Makeup Hacks for Exhausted Nurse Practitioner Students

Study. Clinicals. Cram for exams. Eat. Study. Sleep. Write a painfully long theory paper. Work. Study. Eat. Study. Sleep. So goes the life of a nurse practitioner student. As the time to the semester's end winds down, the number of papers to write, projects to complete, exams to take, and clinical hours to endure winds up. Chances are if you're a nurse practitioner student your tank's running on empty these days and you're waking up tired in the morning. I've been there. 

Some days when utter exhaustion hits me like a ton of bricks, sweat pants and a messy bun are the only way to make it through the day. But, you can only loaf around so long in your slippers, productive or not, before looking sloppy takes a toll on your disposition. Sometimes, taking a few minutes to wash your hair and apply a splash of makeup actually results in a higher degree of motivation. Your attitude and performance follow your outward appearance. So, in the face of looming finals weeks, nurse practitioner certification exams, and projects, here are a few quick make up tricks I use (as commonly seen on my 6am news appearances) to help ward off a fatigued face. 

Perk up eyes with a brightening concealer

Dark circles are a dead giveaway when it comes to fatigue so pick a concealer that not only masks but brightens your under eyes. My favorite? Trish McEvoy's Instant Eye Lift. It isn't cheap but it does the trick!

Use a caffeine containing moisturizer

Yes, that's right, you're going to need more than your morning cup of joe to shake those cobwebs from your face. Using a super-powered moisturizer containing ingredients like caffeine or green tea will give your skin some extra lift and shine. For added effect, apply a cool compress before massaging in your moisturizer. This constricts blood vessels warding off red blotches and under eye bags. Try M.A.C Strobe Cream.  

Subtly highlight and define cheek bones

If you've never used a liquid highlighter to define and brighten your cheek bones, the time to start is now. Liquid highlighters provide an enviable dewy glow and just a touch of color looking natural and radiant-much more effective than a shot of espresso. My go to? Benefit Cosmetics' High Beam.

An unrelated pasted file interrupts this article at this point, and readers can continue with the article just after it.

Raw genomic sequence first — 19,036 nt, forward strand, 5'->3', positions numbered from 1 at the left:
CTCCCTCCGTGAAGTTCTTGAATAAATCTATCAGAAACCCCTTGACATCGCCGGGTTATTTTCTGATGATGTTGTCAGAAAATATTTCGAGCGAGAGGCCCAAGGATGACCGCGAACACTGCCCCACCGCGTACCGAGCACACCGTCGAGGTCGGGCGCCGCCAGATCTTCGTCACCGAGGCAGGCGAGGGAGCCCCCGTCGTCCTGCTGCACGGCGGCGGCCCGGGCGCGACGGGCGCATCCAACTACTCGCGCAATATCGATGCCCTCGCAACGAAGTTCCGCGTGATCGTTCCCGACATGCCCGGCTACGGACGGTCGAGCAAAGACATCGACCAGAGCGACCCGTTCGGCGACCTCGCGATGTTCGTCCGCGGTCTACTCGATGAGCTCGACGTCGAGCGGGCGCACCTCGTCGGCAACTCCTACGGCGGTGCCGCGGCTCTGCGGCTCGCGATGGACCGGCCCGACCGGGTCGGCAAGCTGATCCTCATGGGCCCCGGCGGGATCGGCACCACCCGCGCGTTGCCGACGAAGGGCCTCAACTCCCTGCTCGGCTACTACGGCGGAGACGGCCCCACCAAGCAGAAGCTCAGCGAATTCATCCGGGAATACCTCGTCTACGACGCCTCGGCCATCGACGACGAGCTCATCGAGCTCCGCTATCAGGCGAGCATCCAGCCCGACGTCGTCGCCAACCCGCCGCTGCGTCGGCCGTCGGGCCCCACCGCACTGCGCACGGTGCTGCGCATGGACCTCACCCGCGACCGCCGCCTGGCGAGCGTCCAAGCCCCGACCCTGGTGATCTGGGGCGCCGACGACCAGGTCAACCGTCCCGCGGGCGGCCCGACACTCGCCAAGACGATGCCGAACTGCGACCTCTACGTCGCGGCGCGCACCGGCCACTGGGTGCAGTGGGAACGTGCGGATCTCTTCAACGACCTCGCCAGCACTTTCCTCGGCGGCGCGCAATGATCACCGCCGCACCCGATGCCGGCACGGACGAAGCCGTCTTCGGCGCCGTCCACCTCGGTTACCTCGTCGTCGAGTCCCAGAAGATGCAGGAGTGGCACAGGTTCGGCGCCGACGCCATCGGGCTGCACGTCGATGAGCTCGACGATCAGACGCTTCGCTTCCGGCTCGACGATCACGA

Apply natural shimmer to lids

Keeping your eyeshadow light and bright creates the illusion of wide-awake eyes. Try a golden, pearl, or neutral shadow with just a touch of shimmer. Trish McEvoy Glaze Eye Shadow in Glamorous Gold gives a fresh effect. 

Play up your lashes

Apply two thin coats (clumps are a no, no!) of mascara to both your bottom and top lashes to make your eyes pop. You can even ditch your usual eyeliner for a fresh "I just woke up this way" look. My make up bag contains MAKE UP FOR EVER's Smoky Extravagant Mascara in black. Give yourself some time to adjust to the oddly shaped application brush and you'll grow to love it. 

Apply a touch of gloss

Now for the finishing touches. Applying a touch of neutral or lightly colored gloss will complete your well-rested look. Avoid dark colors as they can highlight any remaining dark circles under your eyes. In general, a more natural color palate conveys a fresher appearance. Try NARS Lip Gloss in Striptease

 

What tricks do you use for a wide awake appearance despite your busy NP student schedule?

 

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Comments

This could also be for the busy NP!

Claire

Who cares who the article is written for. Read if it pertains to you and move on if it doesn't.
This poor me, civil rights redundancy is killing me. There are a million websites. I guess you need to find the one that is talking to "you". My goodness...

kwnp

As a female, I appreciated this article. I enjoy reading my daily emails from Midlevel U. Thank you Erin!

Vicky

Hi John,

Understood! I don't assume all nurse practitioners are female, of course, but MidlevelU content is admittedly heavy on female-related content. It is closest to my personal experience. On occasion, we do write posts specifically for guys

We also currently have a male NP student writing for MidlevelU and would welcome another male voice if you have ideas to share! 

Erin Tolbert

Hello,

I'm just curious: why do you assume that exhausted nurse practitioner students are female? I'm not saying that an article like this shouldn't be here - not at all. I'm simply wondering how widely relevant your site is to nurse practitioners (and students) if your assumption is that nurse practitioners are just like you (i.e., in this case, female).

I was seriously thinking about applying to write for you guys, but this kind of stuff makes me think that I shouldn't.

John

John